Which organisation culture delivers success? Have you ever been part of a team which achieved disappointing results? Ask yourself: Was the team really focused on the task? Or did other issues divert their energy to matters getting in the way of success? How did the team work together? Did you have a winning culture within and around the team?
The following fun experiment will offer you a new perspective on what makes a winning team, sometimes against expectations.
The Business School Students vs Kindergarten Kids Experiment
To read all the details of the experiment, see Daniel Coyle’s book, “The Culture Code”. In a nutshell a series of 4-person groups were selected to complete a task at several Universities across the globe. The groups consisted of 2 types of groups: 1. Business School students and 2. Kindergarten students.
The Task: All were given 20 sticks of uncooked spaghetti, 1 yard (the study was based in US) of string, 1 yard of transparent tape and a marshmallow.
Their simple instructions: “Build the tallest possible structure. Only rule: The marshmallow must be at the top”
The winning group will surprise you and it delivers a powerful lesson around building an organisation culture that delivers success.
How The Business Students Tackled The Activity
The business students got right to work. They began talking, thinking, strategising, examined the materials, they tossed ideas back and forth and asked thoughtful savvy questions. It was professional, rational and intelligent. The decision was to pursue one particular strategy. Then they divided up the task and started building.
How The Kindergarteners Addressed The Challenge
The Kindergarteners took a different approach. They did not strategise or analyse or share experiences. They did not ask questions, propose options or hone ideas. In fact, they barely talked at all. They stood very close to one another. Their interactions were not smooth or organised. They abruptly grabbed materials from one another and started building following no plan or strategy. When they spoke, they did it in short bursts – “here” “no, here”
Which Approach Delivers Success? An Easy Bet?
If you had to bet which of these teams would win, it would not be a difficult choice: you would bet on the business school students because they possess the intelligence, skills and experience to do a superior job.
This is what we normally think about group performance. We assume that skilled individuals will combine to produce skilled performance.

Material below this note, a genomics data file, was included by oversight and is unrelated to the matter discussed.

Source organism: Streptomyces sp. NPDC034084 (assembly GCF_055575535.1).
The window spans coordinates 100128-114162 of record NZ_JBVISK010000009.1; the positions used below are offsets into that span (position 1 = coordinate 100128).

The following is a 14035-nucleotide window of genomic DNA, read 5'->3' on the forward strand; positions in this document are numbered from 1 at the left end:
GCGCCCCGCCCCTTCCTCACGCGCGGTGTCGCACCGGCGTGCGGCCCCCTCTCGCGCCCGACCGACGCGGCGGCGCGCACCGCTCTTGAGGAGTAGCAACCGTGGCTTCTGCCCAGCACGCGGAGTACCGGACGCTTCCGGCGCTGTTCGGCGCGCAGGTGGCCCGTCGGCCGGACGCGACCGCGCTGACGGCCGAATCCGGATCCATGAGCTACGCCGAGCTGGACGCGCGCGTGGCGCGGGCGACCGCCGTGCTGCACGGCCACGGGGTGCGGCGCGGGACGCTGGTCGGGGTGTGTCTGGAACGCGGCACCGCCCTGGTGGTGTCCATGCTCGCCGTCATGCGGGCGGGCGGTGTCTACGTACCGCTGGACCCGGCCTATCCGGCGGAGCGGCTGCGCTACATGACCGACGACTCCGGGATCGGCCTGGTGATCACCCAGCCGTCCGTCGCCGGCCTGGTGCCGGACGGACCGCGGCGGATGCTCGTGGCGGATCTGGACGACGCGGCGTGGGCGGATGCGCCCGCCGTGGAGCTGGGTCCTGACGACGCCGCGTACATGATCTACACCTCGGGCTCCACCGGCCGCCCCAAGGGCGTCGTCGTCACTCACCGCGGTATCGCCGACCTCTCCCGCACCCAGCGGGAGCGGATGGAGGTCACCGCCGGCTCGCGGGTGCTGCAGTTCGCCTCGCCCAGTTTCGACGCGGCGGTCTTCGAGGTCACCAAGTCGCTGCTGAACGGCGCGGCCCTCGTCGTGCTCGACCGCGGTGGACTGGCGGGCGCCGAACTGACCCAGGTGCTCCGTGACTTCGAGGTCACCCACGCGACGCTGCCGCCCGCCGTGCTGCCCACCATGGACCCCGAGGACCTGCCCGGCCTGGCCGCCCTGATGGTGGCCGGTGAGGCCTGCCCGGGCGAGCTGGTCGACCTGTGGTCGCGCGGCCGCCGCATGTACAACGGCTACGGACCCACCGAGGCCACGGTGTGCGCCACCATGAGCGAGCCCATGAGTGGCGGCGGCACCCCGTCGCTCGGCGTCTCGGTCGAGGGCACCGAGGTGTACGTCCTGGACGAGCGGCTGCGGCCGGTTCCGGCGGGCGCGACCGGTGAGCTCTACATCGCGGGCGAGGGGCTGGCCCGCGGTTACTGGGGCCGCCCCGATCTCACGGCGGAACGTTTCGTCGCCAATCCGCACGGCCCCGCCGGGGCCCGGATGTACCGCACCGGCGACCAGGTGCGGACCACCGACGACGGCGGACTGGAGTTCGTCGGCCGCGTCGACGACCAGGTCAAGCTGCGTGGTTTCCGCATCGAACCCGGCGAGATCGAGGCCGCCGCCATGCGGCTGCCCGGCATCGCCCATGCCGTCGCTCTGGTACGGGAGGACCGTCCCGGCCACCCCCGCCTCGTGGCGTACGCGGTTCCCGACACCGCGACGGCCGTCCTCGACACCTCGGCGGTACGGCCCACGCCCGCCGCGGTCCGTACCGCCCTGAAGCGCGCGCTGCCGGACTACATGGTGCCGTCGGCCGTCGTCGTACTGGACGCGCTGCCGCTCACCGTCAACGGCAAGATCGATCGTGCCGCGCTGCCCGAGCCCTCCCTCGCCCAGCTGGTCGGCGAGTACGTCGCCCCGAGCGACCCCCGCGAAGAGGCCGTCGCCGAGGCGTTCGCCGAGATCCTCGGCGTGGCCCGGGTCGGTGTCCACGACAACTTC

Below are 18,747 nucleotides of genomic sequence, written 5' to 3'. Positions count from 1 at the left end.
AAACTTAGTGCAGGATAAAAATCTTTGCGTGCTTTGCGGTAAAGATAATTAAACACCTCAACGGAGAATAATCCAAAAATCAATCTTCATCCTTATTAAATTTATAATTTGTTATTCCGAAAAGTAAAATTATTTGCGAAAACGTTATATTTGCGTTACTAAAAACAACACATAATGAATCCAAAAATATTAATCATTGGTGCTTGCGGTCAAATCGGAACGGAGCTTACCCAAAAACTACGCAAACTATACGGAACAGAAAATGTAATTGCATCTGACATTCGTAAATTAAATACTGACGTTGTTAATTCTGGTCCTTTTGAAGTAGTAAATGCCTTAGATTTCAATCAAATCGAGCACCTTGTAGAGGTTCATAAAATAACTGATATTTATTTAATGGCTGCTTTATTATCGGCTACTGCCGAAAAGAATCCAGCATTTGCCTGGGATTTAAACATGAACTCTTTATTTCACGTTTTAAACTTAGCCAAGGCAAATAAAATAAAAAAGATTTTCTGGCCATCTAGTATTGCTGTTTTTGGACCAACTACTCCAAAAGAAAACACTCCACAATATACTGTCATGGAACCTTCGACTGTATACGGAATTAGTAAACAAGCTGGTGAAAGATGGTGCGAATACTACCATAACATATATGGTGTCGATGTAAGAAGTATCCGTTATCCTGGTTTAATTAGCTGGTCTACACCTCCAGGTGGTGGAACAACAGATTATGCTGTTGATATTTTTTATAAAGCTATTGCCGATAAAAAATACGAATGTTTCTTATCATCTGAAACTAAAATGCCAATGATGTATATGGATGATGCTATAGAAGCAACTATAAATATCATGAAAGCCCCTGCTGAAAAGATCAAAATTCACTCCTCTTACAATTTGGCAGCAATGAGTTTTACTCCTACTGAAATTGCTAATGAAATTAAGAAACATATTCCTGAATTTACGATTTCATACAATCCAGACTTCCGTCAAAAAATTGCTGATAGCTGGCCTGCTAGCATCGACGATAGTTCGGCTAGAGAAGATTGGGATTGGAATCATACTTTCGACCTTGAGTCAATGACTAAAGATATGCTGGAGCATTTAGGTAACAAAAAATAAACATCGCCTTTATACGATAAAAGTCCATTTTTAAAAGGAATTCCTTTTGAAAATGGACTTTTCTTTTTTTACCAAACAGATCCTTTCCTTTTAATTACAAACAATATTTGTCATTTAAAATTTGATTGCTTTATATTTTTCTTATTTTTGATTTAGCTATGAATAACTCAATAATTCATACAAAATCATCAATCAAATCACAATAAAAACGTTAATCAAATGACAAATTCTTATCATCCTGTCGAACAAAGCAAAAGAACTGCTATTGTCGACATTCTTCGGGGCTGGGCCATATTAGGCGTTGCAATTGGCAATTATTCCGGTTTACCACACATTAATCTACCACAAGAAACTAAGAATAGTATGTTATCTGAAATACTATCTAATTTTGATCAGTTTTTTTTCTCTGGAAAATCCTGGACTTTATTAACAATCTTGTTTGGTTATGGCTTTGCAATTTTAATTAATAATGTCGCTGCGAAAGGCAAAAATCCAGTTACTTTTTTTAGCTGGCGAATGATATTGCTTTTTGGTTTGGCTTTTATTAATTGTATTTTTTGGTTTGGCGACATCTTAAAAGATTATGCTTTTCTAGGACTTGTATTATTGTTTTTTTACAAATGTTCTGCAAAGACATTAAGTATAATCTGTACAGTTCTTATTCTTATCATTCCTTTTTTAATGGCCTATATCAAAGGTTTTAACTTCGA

Well, your bet would be wrong.
The Surprise High Performers Were Consistently Ahead
In dozens of trials, kindergarteners built structures that averaged 26 inches tall while business school students built structures that averaged less than 10 inches in height.
Teams of kindergarten kids also beat teams of lawyers who averaged just 15 inches and CEO’s who averaged 22 inches.
Our instincts have got us to focus on the wrong details. We focus on what we can see – individual skills. But individual skills are not what matters.
What Matters Is The Interaction
The business school students appear to be interacting but what they are really doing is what psychologists call “Status Management”: figuring out where they fit into the larger picture. ‘Who is in charge?’ ‘Is it OK to criticise someone’s idea?’ ‘What are the rules here?’.
Their interactions appear smooth, but their underlying behaviour is riddled with inefficiencies, hesitation and subtle competition.
Instead of focussing on the task they are focussing on one another. They spend so much time managing status, they fail to grasp the essence of the problem.
The actions of the kindergarteners appear to be disorganised on the surface but when you view them as an entity their behaviour is efficient and effective.
- These kids are not competing for status.
- They stand shoulder to shoulder and work energetically together.
- They move quickly spotting problems and offering help.
- And they experiment, take risks and notice outcomes which guides them to effective solutions.
The kindergarteners succeed not because they are smarter together, nor because they work together in a smarter way. Instead, they are tapping in to a simple but powerful method in which a group of ordinary people can produce an outcome far beyond the sum of their parts.
Help The Team Say “Our Organisation Culture Delivers Success”
Helping people work shoulder to shoulder is the essence of Bridgeworks. Focussing less on satisfying egos and more on producing outstanding results from a group of ordinary people.
Are your people standing shoulder to shoulder?
If not, give me a call – let’s talk